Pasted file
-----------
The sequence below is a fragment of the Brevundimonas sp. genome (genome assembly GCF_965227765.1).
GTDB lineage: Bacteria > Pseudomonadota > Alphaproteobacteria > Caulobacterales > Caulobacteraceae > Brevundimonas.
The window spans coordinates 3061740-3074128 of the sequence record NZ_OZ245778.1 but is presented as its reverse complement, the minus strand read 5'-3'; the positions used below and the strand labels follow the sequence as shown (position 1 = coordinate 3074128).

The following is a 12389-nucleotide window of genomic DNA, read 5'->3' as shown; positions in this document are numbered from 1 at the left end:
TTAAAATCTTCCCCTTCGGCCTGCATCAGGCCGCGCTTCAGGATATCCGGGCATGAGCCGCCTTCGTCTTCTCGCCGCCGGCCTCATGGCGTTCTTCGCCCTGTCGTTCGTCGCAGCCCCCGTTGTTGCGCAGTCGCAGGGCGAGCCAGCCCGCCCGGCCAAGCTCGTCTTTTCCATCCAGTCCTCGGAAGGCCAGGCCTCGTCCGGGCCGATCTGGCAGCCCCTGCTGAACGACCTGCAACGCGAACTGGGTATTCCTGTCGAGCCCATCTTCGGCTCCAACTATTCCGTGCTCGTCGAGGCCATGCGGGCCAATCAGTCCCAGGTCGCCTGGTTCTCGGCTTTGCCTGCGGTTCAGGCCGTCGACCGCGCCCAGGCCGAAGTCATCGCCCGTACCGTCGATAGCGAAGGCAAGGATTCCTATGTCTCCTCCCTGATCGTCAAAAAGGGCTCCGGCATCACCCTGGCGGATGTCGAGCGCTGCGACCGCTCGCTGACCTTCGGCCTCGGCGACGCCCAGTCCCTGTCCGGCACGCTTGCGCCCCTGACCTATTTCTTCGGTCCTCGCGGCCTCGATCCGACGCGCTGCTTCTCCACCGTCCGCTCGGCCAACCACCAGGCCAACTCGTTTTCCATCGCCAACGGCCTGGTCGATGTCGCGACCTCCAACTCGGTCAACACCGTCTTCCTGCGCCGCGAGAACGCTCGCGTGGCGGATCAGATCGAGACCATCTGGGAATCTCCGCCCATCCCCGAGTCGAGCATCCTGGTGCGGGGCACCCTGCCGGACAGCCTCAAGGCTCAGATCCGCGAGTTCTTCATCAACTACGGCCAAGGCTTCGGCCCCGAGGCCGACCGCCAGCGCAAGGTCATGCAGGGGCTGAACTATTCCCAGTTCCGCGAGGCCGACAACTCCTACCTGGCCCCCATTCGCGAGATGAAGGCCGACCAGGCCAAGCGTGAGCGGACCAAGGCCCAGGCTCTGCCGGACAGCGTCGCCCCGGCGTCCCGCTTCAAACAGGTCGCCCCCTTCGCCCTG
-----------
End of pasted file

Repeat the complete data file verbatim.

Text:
The sequence below is a fragment of the Brevundimonas sp. genome (genome assembly GCF_965227765.1).
GTDB lineage: Bacteria > Pseudomonadota > Alphaproteobacteria > Caulobacterales > Caulobacteraceae > Brevundimonas.
The window spans coordinates 3061740-3074128 of the sequence record NZ_OZ245778.1 but is presented as its reverse complement, the minus strand read 5'-3'; the positions used below and the strand labels follow the sequence as shown (position 1 = coordinate 3074128).

The following is a 12389-nucleotide window of genomic DNA, read 5'->3' as shown; positions in this document are numbered from 1 at the left end:
TTAAAATCTTCCCCTTCGGCCTGCATCAGGCCGCGCTTCAGGATATCCGGGCATGAGCCGCCTTCGTCTTCTCGCCGCCGGCCTCATGGCGTTCTTCGCCCTGTCGTTCGTCGCAGCCCCCGTTGTTGCGCAGTCGCAGGGCGAGCCAGCCCGCCCGGCCAAGCTCGTCTTTTCCATCCAGTCCTCGGAAGGCCAGGCCTCGTCCGGGCCGATCTGGCAGCCCCTGCTGAACGACCTGCAACGCGAACTGGGTATTCCTGTCGAGCCCATCTTCGGCTCCAACTATTCCGTGCTCGTCGAGGCCATGCGGGCCAATCAGTCCCAGGTCGCCTGGTTCTCGGCTTTGCCTGCGGTTCAGGCCGTCGACCGCGCCCAGGCCGAAGTCATCGCCCGTACCGTCGATAGCGAAGGCAAGGATTCCTATGTCTCCTCCCTGATCGTCAAAAAGGGCTCCGGCATCACCCTGGCGGATGTCGAGCGCTGCGACCGCTCGCTGACCTTCGGCCTCGGCGACGCCCAGTCCCTGTCCGGCACGCTTGCGCCCCTGACCTATTTCTTCGGTCCTCGCGGCCTCGATCCGACGCGCTGCTTCTCCACCGTCCGCTCGGCCAACCACCAGGCCAACTCGTTTTCCATCGCCAACGGCCTGGTCGATGTCGCGACCTCCAACTCGGTCAACACCGTCTTCCTGCGCCGCGAGAACGCTCGCGTGGCGGATCAGATCGAGACCATCTGGGAATCTCCGCCCATCCCCGAGTCGAGCATCCTGGTGCGGGGCACCCTGCCGGACAGCCTCAAGGCTCAGATCCGCGAGTTCTTCATCAACTACGGCCAAGGCTTCGGCCCCGAGGCCGACCGCCAGCGCAAGGTCATGCAGGGGCTGAACTATTCCCAGTTCCGCGAGGCCGACAACTCCTACCTGGCCCCCATTCGCGAGATGAAGGCCGACCAGGCCAAGCGTGAGCGGACCAAGGCCCAGGCTCTGCCGGACAGCGTCGCCCCGGCGTCCCGCTTCAAACAGGTCGCCCCCTTCGCCCTG